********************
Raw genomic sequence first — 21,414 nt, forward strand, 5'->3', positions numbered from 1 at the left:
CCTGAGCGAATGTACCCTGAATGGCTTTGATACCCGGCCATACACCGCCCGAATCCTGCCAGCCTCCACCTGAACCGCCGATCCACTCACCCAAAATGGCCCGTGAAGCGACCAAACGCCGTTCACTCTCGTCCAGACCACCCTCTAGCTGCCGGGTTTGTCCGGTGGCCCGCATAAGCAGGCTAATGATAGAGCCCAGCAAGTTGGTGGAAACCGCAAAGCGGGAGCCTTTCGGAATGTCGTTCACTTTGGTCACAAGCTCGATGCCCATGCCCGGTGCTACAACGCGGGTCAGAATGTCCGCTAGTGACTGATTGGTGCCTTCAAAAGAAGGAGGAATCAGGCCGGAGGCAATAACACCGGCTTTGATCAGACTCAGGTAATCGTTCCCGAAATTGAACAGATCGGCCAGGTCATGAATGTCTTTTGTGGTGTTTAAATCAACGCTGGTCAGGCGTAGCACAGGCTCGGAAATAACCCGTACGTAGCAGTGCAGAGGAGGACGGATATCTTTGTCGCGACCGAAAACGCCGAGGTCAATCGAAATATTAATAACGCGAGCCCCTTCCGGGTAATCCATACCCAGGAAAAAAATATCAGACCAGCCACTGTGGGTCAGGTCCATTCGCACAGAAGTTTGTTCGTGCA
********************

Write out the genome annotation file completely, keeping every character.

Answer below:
Raw genomic sequence first — 21,414 nt, forward strand, 5'->3', positions numbered from 1 at the left:
CCTGAGCGAATGTACCCTGAATGGCTTTGATACCCGGCCATACACCGCCCGAATCCTGCCAGCCTCCACCTGAACCGCCGATCCACTCACCCAAAATGGCCCGTGAAGCGACCAAACGCCGTTCACTCTCGTCCAGACCACCCTCTAGCTGCCGGGTTTGTCCGGTGGCCCGCATAAGCAGGCTAATGATAGAGCCCAGCAAGTTGGTGGAAACCGCAAAGCGGGAGCCTTTCGGAATGTCGTTCACTTTGGTCACAAGCTCGATGCCCATGCCCGGTGCTACAACGCGGGTCAGAATGTCCGCTAGTGACTGATTGGTGCCTTCAAAAGAAGGAGGAATCAGGCCGGAGGCAATAACACCGGCTTTGATCAGACTCAGGTAATCGTTCCCGAAATTGAACAGATCGGCCAGGTCATGAATGTCTTTTGTGGTGTTTAAATCAACGCTGGTCAGGCGTAGCACAGGCTCGGAAATAACCCGTACGTAGCAGTGCAGAGGAGGACGGATATCTTTGTCGCGACCGAAAACGCCGAGGTCAATCGAAATATTAATAACGCGAGCCCCTTCCGGGTAATCCATACCCAGGAAAAAAATATCAGACCAGCCACTGTGGGTCAGGTCCATTCGCACAGAAGTTTGTTCGTGCA